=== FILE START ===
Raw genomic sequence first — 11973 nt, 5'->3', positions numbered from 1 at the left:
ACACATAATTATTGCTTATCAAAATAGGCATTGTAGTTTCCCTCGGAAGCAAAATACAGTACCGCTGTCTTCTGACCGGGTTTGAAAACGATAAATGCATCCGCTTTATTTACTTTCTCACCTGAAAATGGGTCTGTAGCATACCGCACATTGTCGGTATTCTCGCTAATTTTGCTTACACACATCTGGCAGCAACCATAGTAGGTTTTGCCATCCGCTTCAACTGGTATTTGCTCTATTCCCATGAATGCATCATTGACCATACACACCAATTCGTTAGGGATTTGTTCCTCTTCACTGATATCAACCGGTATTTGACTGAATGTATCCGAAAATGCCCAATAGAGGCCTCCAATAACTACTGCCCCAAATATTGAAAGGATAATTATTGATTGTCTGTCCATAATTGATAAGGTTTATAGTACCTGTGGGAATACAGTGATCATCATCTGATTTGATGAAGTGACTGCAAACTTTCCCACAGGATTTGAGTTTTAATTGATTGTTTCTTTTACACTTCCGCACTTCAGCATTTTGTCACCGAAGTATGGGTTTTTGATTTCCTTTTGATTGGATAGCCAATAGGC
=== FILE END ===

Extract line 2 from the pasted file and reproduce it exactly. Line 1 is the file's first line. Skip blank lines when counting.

ACACATAATTATTGCTTATCAAAATAGGCATTGTAGTTTCCCTCGGAAGCAAAATACAGTACCGCTGTCTTCTGACCGGGTTTGAAAACGATAAATGCATCCGCTTTATTTACTTTCTCACCTGAAAATGGGTCTGTAGCATACCGCACATTGTCGGTATTCTCGCTAATTTTGCTTACACACATCTGGCAGCAACCATAGTAGGTTTTGCCATCCGCTTCAACTGGTATTTGCTCTATTCCCATGAATGCATCATTGACCATACACACCAATTCGTTAGGGATTTGTTCCTCTTCACTGATATCAACCGGTATTTGACTGAATGTATCCGAAAATGCCCAATAGAGGCCTCCAATAACTACTGCCCCAAATATTGAAAGGATAATTATTGATTGTCTGTCCATAATTGATAAGGTTTATAGTACCTGTGGGAATACAGTGATCATCATCTGATTTGATGAAGTGACTGCAAACTTTCCCACAGGATTTGAGTTTTAATTGATTGTTTCTTTTACACTTCCGCACTTCAGCATTTTGTCACCGAAGTATGGGTTTTTGATTTCCTTTTGATTGGATAGCCAATAGGC